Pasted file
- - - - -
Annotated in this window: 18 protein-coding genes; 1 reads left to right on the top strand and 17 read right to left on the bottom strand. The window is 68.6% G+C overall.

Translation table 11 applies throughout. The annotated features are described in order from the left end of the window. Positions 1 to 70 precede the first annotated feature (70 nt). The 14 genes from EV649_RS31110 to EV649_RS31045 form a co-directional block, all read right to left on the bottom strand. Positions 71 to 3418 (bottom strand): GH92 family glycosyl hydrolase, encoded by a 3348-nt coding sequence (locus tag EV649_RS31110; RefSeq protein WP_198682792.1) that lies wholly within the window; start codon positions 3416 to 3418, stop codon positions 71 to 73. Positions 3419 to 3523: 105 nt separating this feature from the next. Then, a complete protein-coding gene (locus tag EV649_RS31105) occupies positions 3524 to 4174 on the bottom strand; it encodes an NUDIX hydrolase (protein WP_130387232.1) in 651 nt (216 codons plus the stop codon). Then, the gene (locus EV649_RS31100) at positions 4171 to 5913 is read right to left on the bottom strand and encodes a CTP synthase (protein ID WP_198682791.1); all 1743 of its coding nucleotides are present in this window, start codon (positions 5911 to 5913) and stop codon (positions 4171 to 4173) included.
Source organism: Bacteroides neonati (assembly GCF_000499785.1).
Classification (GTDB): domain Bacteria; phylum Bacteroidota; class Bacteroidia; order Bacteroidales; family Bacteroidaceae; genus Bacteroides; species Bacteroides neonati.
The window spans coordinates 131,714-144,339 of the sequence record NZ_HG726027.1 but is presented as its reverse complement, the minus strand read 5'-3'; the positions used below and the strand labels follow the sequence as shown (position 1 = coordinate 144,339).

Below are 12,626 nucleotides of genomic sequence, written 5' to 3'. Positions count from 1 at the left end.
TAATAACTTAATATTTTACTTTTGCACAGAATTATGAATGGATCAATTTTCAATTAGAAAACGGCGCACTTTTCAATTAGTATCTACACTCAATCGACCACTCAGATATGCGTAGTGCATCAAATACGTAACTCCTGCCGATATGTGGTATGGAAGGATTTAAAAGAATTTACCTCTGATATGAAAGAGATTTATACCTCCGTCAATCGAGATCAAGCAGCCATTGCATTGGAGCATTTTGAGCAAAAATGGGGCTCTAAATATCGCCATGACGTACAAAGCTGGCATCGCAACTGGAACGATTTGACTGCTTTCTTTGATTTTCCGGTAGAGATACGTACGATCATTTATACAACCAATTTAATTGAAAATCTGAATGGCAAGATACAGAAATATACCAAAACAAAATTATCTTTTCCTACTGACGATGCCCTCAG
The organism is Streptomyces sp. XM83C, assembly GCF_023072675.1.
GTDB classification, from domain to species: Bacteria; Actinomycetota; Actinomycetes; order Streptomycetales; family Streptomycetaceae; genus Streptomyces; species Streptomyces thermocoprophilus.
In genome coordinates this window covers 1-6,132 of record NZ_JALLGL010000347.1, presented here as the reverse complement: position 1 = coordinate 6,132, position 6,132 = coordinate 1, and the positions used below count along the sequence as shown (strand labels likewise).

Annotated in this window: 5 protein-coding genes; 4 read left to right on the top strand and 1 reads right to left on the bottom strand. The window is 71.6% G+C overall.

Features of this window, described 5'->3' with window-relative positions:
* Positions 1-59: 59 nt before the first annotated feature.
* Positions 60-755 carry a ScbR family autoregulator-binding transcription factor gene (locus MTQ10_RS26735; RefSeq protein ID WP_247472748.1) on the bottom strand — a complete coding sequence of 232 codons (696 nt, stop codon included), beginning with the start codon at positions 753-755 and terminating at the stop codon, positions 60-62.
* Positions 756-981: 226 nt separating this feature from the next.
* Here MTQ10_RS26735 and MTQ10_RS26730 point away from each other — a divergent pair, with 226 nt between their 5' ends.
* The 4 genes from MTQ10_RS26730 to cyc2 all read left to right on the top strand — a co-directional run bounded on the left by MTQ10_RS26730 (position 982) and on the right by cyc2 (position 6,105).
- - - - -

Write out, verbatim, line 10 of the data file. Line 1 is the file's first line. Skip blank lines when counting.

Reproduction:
In genome coordinates this window covers 1-6,132 of record NZ_JALLGL010000347.1, presented here as the reverse complement: position 1 = coordinate 6,132, position 6,132 = coordinate 1, and the positions used below count along the sequence as shown (strand labels likewise).